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EU relying on developing countries for emissions reductions

PRESS RELEASE – Brussels, 27 November 2007

EU climate efforts
EU relying on developing countries for emissions reductions

A new report presented by the European Environment Agency (EEA) and the European Commission today highlights Member States’ progress (or lack thereof) towards Kyoto targets for reducing greenhouse gas emissions. According to the Greens, the figures presented by the Commission show that the EU is totally reliant on developing countries for emissions reductions, with the figures far from positive as regards real emissions from EU countries. Commenting on the report, Finnish Green and vice-chair of the EP Environment Committee Satu Hassi said:

“The figures presented by the EEA and the Commission unfortunately hide an inconvenient truth: the EU is relying on developing countries to mask its own failure to seriously reduce greenhouse gas emissions in real terms. While the report projects 7.4% reductions ‘with existing policies’, this will most likely not mean a reduction in emissions from the EU in real terms but at best a stabilisation of 1990 emissions. The target of an 8% reduction is only achieved by the purchasing of credits from projects in developing countries, like China and India**.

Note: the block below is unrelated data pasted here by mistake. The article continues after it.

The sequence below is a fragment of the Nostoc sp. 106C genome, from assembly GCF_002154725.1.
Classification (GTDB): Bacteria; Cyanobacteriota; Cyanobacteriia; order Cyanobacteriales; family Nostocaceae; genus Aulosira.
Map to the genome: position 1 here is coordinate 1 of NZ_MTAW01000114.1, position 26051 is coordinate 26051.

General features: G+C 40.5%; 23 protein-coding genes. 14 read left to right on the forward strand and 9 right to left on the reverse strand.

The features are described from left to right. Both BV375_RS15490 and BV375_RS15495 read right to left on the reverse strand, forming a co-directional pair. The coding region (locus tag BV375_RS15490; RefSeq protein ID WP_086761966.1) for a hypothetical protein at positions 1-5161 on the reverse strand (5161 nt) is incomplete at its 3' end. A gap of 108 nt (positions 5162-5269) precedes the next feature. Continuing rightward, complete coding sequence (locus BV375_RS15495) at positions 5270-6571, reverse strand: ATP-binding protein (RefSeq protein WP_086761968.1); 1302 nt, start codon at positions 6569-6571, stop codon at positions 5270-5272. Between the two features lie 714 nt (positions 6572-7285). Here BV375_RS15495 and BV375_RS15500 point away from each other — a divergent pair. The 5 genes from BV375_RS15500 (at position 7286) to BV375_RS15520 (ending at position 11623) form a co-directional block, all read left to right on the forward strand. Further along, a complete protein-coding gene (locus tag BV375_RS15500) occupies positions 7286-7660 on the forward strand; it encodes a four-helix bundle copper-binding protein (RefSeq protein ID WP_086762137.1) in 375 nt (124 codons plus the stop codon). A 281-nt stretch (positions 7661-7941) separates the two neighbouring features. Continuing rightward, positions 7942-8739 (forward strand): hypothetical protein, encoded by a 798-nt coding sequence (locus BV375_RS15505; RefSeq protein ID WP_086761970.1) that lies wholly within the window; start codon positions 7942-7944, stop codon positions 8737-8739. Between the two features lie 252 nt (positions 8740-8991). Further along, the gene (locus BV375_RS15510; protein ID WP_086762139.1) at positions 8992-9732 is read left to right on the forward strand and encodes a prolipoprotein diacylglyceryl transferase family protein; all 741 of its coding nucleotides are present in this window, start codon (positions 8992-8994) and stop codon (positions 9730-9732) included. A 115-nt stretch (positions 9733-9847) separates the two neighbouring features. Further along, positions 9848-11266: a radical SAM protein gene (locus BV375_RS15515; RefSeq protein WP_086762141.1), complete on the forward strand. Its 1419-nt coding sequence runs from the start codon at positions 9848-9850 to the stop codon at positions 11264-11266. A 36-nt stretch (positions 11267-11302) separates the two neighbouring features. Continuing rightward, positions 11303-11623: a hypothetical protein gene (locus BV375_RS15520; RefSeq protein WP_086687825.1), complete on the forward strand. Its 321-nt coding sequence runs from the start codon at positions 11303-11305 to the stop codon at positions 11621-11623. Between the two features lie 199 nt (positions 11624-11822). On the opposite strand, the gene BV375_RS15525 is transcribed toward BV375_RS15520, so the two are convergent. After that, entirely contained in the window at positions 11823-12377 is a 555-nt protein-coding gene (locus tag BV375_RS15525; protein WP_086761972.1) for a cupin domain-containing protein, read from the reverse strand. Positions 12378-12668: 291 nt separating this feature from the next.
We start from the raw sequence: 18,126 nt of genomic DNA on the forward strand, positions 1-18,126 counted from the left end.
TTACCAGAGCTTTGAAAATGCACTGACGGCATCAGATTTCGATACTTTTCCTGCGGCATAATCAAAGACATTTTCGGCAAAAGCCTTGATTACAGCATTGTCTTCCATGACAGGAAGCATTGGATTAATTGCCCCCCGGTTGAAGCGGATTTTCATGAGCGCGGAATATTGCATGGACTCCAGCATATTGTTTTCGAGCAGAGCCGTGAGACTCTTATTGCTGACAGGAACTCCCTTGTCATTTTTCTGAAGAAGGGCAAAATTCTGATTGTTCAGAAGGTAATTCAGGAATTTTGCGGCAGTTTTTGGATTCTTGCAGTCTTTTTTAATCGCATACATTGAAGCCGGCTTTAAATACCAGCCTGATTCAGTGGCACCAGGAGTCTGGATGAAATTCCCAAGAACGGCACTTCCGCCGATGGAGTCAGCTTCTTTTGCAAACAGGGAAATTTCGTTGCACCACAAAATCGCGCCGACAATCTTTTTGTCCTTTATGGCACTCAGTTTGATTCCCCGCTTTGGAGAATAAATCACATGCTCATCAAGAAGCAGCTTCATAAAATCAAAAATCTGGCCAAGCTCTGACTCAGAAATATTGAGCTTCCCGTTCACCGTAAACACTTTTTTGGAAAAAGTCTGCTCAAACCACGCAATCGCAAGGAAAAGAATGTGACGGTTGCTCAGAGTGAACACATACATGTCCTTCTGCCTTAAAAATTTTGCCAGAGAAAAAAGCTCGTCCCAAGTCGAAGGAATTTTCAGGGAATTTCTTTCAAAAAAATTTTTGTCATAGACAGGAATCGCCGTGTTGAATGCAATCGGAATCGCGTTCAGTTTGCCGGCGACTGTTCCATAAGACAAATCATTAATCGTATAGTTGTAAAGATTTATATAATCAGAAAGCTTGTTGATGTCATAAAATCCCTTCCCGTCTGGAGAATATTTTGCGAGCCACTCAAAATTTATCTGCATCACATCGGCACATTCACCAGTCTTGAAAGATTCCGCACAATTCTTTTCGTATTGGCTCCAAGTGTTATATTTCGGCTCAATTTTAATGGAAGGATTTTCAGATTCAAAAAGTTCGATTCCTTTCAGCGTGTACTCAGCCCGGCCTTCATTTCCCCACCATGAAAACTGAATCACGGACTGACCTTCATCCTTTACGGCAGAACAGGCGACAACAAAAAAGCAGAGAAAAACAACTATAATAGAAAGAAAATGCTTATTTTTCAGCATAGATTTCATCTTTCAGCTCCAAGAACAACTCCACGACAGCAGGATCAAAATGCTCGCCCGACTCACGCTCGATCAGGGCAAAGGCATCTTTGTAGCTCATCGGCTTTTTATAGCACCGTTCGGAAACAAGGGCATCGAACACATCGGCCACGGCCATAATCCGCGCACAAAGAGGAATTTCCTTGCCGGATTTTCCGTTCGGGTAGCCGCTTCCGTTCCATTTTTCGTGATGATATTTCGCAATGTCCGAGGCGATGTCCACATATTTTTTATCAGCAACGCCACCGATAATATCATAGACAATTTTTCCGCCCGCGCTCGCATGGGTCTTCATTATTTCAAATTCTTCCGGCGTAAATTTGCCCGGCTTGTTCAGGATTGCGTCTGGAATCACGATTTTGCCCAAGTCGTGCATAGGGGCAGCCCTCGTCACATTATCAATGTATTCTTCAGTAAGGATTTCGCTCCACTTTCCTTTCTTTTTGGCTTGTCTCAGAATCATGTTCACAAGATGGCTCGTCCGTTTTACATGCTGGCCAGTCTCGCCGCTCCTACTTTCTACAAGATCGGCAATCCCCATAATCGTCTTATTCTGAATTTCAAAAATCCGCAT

“This reliance on outside credits for EU15 compliance with Kyoto targets will mean that unless other new policies actually drive real emissions reductions, the EU will already be starting on the back foot when it comes to post-Kyoto 2020 targets. If the EU has over-relied on emissions credits from developing countries, it will be nowhere near a basis of -8% of emissions (based on 1990 levels) in 2012. The Commission must put the EU on track towards real emissions reductions (particularly if it is to achieve its -30% target by 2020) by revising the Emissions Trading System to show real leadership to the rest of the world.”

**The figures presented in the report show government use of Kyoto mechanisms but fail to account for company use, which is embedded in the Emissions Trading Scheme (ETS) and the National Allocation Plans for 2008-2012. The ETS covers approximately half of EU total emissions. Under the ETS companies are allowed to use credits from the Kyoto mechanisms (Clean Development Mechanism and Joint Implementation) to account for 13.4 % of their emissions. When this is combined with the projected government use, this could amount to around 9% of EU15 emissions (at 1990 levels) i.e. the more than the full reduction target that EU-15 committed to. Considering recent reports that up to half the reductions from CDM and JI projects are questionable, this would fundamentally undermine the integrity of the entire scheme and the credibility of EU climate policy.